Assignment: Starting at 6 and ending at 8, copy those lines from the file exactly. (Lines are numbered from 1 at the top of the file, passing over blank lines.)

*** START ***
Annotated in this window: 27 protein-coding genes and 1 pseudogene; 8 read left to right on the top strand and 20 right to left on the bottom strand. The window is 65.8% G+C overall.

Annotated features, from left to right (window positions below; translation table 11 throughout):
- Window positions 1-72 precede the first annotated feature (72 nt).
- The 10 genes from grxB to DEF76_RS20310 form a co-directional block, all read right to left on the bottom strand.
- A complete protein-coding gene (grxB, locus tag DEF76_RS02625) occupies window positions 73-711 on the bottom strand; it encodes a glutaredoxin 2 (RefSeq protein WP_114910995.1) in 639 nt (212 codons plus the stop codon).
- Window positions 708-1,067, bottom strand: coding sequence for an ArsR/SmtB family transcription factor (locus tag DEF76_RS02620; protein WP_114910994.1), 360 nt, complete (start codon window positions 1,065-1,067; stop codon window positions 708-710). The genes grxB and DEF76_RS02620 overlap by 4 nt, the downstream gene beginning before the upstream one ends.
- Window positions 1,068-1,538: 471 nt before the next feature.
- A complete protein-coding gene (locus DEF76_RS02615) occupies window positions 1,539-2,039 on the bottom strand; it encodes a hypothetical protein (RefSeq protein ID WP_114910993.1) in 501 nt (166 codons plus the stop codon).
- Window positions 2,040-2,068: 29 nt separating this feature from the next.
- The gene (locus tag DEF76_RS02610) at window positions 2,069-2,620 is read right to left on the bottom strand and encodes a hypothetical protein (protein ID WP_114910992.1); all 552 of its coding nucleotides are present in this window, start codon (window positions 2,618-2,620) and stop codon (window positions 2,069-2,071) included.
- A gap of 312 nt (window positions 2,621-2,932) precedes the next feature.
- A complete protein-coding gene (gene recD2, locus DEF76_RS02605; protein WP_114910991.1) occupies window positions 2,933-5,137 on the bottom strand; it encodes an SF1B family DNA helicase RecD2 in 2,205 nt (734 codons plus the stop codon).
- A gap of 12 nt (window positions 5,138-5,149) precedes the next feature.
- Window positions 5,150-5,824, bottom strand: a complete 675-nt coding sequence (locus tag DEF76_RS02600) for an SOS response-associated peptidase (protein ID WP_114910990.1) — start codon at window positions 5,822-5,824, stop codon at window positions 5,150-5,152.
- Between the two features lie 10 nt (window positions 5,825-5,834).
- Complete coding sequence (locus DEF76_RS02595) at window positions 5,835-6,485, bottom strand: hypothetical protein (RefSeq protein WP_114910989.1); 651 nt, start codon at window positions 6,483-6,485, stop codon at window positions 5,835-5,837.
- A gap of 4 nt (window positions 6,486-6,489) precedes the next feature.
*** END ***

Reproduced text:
- Window positions 708-1,067, bottom strand: coding sequence for an ArsR/SmtB family transcription factor (locus tag DEF76_RS02620; protein WP_114910994.1), 360 nt, complete (start codon window positions 1,065-1,067; stop codon window positions 708-710). The genes grxB and DEF76_RS02620 overlap by 4 nt, the downstream gene beginning before the upstream one ends.
- Window positions 1,068-1,538: 471 nt before the next feature.
- A complete protein-coding gene (locus DEF76_RS02615) occupies window positions 1,539-2,039 on the bottom strand; it encodes a hypothetical protein (RefSeq protein ID WP_114910993.1) in 501 nt (166 codons plus the stop codon).